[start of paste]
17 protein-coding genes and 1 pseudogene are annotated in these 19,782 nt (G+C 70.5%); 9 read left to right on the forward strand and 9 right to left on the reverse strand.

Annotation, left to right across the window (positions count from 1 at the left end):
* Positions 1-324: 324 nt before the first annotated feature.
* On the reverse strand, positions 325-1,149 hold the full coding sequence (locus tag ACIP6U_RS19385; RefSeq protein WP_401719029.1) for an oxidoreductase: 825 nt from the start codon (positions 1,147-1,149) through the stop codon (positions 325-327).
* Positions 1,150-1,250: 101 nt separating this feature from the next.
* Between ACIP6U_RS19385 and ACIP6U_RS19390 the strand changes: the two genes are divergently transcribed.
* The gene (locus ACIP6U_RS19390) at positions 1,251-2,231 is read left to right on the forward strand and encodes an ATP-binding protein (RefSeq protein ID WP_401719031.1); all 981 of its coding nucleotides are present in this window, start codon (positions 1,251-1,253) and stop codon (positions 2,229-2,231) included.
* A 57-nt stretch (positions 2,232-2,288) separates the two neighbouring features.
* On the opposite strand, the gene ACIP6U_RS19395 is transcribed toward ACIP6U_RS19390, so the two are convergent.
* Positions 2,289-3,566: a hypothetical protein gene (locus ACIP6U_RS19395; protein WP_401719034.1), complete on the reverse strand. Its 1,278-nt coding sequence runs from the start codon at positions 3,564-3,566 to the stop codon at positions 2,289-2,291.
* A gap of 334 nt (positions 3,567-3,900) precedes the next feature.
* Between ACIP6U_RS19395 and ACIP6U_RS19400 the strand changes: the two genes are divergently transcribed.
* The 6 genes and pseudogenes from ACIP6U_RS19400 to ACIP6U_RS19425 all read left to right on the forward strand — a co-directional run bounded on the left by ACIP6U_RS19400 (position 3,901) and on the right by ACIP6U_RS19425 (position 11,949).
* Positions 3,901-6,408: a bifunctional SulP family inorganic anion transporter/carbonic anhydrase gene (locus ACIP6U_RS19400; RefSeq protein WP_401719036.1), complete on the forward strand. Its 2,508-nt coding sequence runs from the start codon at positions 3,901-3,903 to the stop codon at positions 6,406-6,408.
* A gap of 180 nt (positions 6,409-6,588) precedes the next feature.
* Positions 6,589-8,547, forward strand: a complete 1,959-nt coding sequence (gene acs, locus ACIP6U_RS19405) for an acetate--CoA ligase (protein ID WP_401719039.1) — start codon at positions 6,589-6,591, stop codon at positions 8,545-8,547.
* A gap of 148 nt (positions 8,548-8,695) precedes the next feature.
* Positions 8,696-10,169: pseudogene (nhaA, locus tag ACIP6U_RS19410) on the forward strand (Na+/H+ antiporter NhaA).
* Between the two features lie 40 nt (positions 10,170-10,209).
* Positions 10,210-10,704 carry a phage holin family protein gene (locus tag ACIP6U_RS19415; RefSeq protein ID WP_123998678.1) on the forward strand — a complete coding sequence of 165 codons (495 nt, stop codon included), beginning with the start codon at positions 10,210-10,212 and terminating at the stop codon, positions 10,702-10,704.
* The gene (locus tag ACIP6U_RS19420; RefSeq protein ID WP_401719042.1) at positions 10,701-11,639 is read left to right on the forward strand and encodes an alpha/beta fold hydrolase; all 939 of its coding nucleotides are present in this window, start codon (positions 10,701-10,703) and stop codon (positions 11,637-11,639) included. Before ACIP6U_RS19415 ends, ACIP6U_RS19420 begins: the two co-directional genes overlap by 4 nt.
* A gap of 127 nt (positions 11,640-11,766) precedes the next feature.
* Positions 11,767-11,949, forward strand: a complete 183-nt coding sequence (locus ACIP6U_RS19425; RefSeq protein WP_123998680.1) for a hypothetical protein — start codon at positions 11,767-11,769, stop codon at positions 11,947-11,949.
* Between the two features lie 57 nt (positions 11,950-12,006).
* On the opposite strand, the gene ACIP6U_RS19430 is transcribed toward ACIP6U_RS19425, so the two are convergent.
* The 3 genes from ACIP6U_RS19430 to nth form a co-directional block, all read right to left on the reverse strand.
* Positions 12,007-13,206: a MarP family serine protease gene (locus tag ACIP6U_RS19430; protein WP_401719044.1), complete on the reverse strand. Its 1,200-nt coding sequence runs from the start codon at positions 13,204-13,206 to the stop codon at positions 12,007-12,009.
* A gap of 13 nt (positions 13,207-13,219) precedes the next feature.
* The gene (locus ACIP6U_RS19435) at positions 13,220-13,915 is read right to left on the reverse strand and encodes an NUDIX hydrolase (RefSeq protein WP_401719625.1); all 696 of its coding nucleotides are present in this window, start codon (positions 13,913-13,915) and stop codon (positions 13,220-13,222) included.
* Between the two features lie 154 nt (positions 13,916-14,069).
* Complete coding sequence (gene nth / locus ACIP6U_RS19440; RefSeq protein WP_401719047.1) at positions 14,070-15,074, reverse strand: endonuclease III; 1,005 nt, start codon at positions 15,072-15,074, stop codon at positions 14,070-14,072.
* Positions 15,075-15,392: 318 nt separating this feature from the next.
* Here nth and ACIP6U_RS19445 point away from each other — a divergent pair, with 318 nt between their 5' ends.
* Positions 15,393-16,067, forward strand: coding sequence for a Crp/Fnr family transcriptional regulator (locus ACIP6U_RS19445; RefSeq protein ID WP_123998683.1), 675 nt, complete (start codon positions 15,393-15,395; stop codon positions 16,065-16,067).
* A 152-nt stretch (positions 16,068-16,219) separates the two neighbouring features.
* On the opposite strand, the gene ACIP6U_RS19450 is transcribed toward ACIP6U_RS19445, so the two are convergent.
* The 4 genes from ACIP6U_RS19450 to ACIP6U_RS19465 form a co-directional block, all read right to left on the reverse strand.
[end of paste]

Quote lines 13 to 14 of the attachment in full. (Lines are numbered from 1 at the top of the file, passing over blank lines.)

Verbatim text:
* The 6 genes and pseudogenes from ACIP6U_RS19400 to ACIP6U_RS19425 all read left to right on the forward strand — a co-directional run bounded on the left by ACIP6U_RS19400 (position 3,901) and on the right by ACIP6U_RS19425 (position 11,949).
* Positions 3,901-6,408: a bifunctional SulP family inorganic anion transporter/carbonic anhydrase gene (locus ACIP6U_RS19400; RefSeq protein WP_401719036.1), complete on the forward strand. Its 2,508-nt coding sequence runs from the start codon at positions 3,901-3,903 to the stop codon at positions 6,406-6,408.